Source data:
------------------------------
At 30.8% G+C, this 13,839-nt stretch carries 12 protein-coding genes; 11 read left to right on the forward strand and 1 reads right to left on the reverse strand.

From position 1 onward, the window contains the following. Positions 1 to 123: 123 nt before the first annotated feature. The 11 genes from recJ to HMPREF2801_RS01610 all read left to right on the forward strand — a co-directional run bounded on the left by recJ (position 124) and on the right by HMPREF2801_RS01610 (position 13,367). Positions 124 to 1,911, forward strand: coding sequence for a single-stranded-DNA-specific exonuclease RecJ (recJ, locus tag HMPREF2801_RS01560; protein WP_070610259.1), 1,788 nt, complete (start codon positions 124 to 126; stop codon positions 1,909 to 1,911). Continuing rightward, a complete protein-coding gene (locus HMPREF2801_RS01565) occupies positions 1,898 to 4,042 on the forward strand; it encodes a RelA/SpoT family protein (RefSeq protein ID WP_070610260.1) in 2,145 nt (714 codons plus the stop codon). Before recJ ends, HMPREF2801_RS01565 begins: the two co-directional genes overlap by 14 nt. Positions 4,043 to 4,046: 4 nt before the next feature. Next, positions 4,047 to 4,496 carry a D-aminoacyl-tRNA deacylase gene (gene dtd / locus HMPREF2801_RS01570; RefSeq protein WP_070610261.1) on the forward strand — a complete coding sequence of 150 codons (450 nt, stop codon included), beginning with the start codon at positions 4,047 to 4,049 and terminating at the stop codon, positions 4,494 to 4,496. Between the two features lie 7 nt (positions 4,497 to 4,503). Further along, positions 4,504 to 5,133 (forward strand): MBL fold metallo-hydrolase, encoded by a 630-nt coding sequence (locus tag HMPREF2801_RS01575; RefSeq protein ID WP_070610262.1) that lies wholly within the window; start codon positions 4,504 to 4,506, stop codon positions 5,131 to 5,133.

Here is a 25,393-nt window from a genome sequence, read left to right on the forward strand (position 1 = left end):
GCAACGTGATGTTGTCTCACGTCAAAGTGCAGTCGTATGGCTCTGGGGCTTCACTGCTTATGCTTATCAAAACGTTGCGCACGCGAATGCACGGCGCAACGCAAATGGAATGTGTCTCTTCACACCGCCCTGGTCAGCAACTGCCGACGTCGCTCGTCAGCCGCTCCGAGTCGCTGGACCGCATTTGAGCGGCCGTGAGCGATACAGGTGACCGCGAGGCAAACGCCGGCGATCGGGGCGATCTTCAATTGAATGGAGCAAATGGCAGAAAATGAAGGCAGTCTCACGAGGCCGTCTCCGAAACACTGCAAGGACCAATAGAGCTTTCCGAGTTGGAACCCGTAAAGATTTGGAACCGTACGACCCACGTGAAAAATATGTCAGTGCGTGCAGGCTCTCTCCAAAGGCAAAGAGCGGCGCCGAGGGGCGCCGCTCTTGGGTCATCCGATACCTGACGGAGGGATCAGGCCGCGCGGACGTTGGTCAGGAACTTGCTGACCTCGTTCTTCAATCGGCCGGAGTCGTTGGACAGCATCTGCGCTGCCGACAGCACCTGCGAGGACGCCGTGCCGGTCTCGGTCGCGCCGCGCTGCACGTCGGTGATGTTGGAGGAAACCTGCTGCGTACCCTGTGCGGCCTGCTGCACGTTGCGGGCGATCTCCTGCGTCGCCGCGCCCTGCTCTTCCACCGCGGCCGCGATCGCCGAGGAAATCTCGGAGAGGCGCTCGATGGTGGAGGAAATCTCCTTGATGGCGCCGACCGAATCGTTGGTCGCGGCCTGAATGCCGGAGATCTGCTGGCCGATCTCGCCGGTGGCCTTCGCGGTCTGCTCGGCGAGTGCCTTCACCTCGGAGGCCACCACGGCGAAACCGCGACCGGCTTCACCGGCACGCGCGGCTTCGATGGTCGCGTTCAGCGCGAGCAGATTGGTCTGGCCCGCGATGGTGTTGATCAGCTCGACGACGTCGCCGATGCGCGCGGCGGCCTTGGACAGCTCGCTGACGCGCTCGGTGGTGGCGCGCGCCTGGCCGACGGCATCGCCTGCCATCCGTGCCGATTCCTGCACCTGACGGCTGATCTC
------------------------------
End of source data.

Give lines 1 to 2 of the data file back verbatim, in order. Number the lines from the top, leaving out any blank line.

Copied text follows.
At 30.8% G+C, this 13,839-nt stretch carries 12 protein-coding genes; 11 read left to right on the forward strand and 1 reads right to left on the reverse strand.

From position 1 onward, the window contains the following. Positions 1 to 123: 123 nt before the first annotated feature. The 11 genes from recJ to HMPREF2801_RS01610 all read left to right on the forward strand — a co-directional run bounded on the left by recJ (position 124) and on the right by HMPREF2801_RS01610 (position 13,367). Positions 124 to 1,911, forward strand: coding sequence for a single-stranded-DNA-specific exonuclease RecJ (recJ, locus tag HMPREF2801_RS01560; protein WP_070610259.1), 1,788 nt, complete (start codon positions 124 to 126; stop codon positions 1,909 to 1,911). Continuing rightward, a complete protein-coding gene (locus HMPREF2801_RS01565) occupies positions 1,898 to 4,042 on the forward strand; it encodes a RelA/SpoT family protein (RefSeq protein ID WP_070610260.1) in 2,145 nt (714 codons plus the stop codon). Before recJ ends, HMPREF2801_RS01565 begins: the two co-directional genes overlap by 14 nt. Positions 4,043 to 4,046: 4 nt before the next feature. Next, positions 4,047 to 4,496 carry a D-aminoacyl-tRNA deacylase gene (gene dtd / locus HMPREF2801_RS01570; RefSeq protein WP_070610261.1) on the forward strand — a complete coding sequence of 150 codons (450 nt, stop codon included), beginning with the start codon at positions 4,047 to 4,049 and terminating at the stop codon, positions 4,494 to 4,496. Between the two features lie 7 nt (positions 4,497 to 4,503). Further along, positions 4,504 to 5,133 (forward strand): MBL fold metallo-hydrolase, encoded by a 630-nt coding sequence (locus tag HMPREF2801_RS01575; RefSeq protein ID WP_070610262.1) that lies wholly within the window; start codon positions 4,504 to 4,506, stop codon positions 5,131 to 5,133.